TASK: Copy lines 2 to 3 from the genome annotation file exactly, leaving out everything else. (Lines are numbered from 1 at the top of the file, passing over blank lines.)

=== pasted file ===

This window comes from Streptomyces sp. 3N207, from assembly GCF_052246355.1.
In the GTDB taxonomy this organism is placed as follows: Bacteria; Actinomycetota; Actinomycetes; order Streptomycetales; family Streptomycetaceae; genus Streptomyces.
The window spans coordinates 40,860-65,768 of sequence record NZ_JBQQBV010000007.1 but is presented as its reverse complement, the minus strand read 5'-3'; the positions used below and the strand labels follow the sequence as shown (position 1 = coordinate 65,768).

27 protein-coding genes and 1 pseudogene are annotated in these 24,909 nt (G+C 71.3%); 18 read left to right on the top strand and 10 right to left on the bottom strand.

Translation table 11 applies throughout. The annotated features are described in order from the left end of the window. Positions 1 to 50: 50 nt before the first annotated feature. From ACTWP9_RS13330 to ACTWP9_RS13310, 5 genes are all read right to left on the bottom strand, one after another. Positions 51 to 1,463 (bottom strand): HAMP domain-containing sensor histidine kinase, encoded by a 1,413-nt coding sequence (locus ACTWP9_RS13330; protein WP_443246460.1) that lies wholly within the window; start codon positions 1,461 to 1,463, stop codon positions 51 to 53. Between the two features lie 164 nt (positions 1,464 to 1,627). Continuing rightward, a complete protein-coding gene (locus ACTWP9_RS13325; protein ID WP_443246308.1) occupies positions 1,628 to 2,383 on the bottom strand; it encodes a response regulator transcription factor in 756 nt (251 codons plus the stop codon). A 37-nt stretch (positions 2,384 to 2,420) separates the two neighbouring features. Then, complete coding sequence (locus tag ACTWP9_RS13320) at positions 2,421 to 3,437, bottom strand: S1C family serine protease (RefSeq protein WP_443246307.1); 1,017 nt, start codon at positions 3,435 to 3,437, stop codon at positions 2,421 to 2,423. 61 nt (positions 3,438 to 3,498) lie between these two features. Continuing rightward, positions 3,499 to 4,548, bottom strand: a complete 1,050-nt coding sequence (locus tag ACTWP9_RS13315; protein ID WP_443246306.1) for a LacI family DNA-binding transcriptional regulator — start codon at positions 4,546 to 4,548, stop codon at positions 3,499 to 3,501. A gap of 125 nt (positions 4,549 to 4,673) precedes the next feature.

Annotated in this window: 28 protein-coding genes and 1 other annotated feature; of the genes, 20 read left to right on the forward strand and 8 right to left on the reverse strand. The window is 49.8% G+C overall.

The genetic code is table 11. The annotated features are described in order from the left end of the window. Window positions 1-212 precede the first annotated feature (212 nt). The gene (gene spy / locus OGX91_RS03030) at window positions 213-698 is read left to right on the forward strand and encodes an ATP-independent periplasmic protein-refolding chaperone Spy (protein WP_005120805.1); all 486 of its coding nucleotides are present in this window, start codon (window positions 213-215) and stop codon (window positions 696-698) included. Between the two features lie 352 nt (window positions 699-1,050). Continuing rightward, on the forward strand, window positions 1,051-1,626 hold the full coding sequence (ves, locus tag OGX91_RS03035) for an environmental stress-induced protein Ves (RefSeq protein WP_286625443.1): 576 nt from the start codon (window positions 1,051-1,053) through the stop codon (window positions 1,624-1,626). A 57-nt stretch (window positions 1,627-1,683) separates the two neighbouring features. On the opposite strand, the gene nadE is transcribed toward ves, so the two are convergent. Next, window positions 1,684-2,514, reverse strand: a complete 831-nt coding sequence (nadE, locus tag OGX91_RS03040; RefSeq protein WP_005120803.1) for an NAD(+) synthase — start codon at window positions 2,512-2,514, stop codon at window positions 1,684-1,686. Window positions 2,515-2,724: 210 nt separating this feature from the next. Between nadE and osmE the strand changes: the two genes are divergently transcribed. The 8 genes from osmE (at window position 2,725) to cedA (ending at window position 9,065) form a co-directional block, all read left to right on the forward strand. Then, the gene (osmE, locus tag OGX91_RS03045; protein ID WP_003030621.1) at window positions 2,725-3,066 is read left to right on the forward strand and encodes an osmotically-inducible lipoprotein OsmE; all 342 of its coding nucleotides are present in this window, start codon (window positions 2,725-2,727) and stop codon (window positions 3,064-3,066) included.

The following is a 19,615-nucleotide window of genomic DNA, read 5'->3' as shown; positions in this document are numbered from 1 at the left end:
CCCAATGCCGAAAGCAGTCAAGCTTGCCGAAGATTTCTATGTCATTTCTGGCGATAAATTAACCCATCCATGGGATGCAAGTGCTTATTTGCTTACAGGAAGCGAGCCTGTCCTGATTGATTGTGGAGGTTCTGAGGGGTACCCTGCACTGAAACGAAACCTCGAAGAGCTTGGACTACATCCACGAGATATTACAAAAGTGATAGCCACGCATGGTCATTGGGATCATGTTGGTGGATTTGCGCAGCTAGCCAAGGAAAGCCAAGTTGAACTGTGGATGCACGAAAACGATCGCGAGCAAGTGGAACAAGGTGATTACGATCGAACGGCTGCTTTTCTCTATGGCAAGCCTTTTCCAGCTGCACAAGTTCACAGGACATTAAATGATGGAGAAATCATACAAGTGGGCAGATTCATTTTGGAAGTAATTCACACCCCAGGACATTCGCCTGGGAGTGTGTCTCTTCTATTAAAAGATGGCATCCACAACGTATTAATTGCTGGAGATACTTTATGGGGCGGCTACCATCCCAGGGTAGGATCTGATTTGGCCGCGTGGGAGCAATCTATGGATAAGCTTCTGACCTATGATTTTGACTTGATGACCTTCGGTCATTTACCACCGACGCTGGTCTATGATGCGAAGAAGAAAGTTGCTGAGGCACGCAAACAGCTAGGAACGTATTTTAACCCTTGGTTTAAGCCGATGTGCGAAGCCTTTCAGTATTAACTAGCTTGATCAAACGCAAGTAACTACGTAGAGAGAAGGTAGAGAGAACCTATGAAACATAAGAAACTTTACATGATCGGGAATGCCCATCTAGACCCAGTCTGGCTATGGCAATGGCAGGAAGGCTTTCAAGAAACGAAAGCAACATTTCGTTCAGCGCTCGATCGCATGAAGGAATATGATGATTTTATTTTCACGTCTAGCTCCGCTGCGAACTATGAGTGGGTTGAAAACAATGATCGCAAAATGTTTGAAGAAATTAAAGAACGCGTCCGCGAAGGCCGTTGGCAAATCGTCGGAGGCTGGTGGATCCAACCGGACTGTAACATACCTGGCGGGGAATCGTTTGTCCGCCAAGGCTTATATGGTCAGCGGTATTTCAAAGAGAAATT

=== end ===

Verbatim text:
In the GTDB taxonomy this organism is placed as follows: Bacteria; Actinomycetota; Actinomycetes; order Streptomycetales; family Streptomycetaceae; genus Streptomyces.
The window spans coordinates 40,860-65,768 of sequence record NZ_JBQQBV010000007.1 but is presented as its reverse complement, the minus strand read 5'-3'; the positions used below and the strand labels follow the sequence as shown (position 1 = coordinate 65,768).